29 Jan 2011

Health: PEP and PrEP… reducing the spread of HIV

Category: Health

Post-Exposure Prophylaxis (PEP) is a four week course of anti-HIV drugs that you can take if you think you have JUST exposed yourself to HIV through unprotected sex or sharing needles.

If you act quickly after exposure to HIV you can, in most cases, stop the spread of HIV in your body. For the treatment to be effective you MUST begin the medication within 72 hours of exposure to HIV.

The medication is a combination of two or more anti-HIV drugs, medications that HIV-positive people take daily to minimize the virus’s ability to multiple.

It is not a good plan to depend on PEP for protection on a regular basis, it is intended to be emergency protection after accidental exposure or a temporary lack of good judgment.

In order for PEP to work you must take the drug for 28 days without stopping. Be aware though, taking anti-HIV drugs is often not without side effects, side effects such as nausea, migraine-like headaches, diarrhea, lethargy, tiredness, and vomiting are often associated with taking the medications.

Post-exposure prophylaxis is not going to significantly reduce the worldwide spread of HIV by itself. It is a short-term preventative measure intended to be used as an ‘emergency’ precaution. PEP is considered as a last resort in HIV prevention and should only be used when other methods of HIV prevention have failed.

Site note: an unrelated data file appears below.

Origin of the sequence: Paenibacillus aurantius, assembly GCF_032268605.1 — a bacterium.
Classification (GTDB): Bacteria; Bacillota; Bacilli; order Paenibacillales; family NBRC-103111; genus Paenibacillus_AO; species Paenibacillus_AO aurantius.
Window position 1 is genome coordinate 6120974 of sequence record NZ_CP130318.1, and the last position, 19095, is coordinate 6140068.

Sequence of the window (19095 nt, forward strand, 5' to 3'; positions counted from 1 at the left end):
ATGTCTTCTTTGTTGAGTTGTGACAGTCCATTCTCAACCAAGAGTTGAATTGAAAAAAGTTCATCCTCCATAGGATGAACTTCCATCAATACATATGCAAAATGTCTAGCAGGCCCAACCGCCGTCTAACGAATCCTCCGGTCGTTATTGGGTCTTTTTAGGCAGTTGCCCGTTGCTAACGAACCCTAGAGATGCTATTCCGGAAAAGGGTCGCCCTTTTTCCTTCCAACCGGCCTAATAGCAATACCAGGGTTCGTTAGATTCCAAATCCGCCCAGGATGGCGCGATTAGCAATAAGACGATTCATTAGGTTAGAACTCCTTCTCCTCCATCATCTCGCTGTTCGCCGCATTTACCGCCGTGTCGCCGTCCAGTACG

If you need PEP or want more information please see your local HIV/AIDS heath care provider.

Pre-Exposire Prophylaxis (PrEP) refers to a form of treatment that can be taken before exposure to HIV, it is also sometimes referred to as a type of vaccine, although this is not 100% accurate. Pre-exposure prophylaxis has been studied in animal and human trials and is not yet available.

Results from a human trial published in late 2010 were the first to provide proof that PrEP may be a viable option for the prevention of HIV infection in humans.

There have been claims that people are taking tenofovir (an anti-HIV drug) before a high-risk night out. The U.S. Centers for Disease Control and Prevention carried out a survey at four gay-pride events and found out that 7 percent of the interview sample had tried taking tenofovir.

It has been argued that pre-exposure prophylaxis could have an enormous impact on HIV. Mathematical models estimate that if tenofovir PrEP was used by 90 percent of high-risk people and was effective 90 percent of the time, potentially the spread of HIV infection could be reduced by more than 80 percent in just a few years.